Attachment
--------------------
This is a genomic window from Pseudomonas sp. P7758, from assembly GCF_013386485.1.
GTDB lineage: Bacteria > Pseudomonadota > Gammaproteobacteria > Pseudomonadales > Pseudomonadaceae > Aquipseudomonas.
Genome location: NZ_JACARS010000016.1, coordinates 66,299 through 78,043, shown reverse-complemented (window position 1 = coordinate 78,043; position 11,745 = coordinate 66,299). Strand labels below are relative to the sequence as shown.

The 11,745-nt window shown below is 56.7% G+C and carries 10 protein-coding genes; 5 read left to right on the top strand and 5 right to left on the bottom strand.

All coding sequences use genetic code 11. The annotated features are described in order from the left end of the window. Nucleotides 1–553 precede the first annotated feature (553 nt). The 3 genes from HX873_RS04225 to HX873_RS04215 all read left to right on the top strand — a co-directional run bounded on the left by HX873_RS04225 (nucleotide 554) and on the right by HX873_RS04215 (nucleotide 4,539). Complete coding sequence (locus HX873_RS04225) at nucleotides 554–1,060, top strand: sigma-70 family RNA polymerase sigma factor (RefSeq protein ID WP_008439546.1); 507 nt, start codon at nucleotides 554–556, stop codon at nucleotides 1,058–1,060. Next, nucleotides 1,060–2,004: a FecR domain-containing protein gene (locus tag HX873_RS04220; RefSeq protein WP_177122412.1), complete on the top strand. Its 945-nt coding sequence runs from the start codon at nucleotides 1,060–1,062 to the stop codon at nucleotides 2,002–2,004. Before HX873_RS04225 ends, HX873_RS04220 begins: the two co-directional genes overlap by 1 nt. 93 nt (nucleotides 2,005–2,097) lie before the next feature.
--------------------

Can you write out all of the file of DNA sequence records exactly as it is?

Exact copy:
This is a genomic window from Pseudomonas sp. P7758, from assembly GCF_013386485.1.
GTDB lineage: Bacteria > Pseudomonadota > Gammaproteobacteria > Pseudomonadales > Pseudomonadaceae > Aquipseudomonas.
Genome location: NZ_JACARS010000016.1, coordinates 66,299 through 78,043, shown reverse-complemented (window position 1 = coordinate 78,043; position 11,745 = coordinate 66,299). Strand labels below are relative to the sequence as shown.

The 11,745-nt window shown below is 56.7% G+C and carries 10 protein-coding genes; 5 read left to right on the top strand and 5 right to left on the bottom strand.

All coding sequences use genetic code 11. The annotated features are described in order from the left end of the window. Nucleotides 1–553 precede the first annotated feature (553 nt). The 3 genes from HX873_RS04225 to HX873_RS04215 all read left to right on the top strand — a co-directional run bounded on the left by HX873_RS04225 (nucleotide 554) and on the right by HX873_RS04215 (nucleotide 4,539). Complete coding sequence (locus HX873_RS04225) at nucleotides 554–1,060, top strand: sigma-70 family RNA polymerase sigma factor (RefSeq protein ID WP_008439546.1); 507 nt, start codon at nucleotides 554–556, stop codon at nucleotides 1,058–1,060. Next, nucleotides 1,060–2,004: a FecR domain-containing protein gene (locus tag HX873_RS04220; RefSeq protein WP_177122412.1), complete on the top strand. Its 945-nt coding sequence runs from the start codon at nucleotides 1,060–1,062 to the stop codon at nucleotides 2,002–2,004. Before HX873_RS04225 ends, HX873_RS04220 begins: the two co-directional genes overlap by 1 nt. 93 nt (nucleotides 2,005–2,097) lie before the next feature.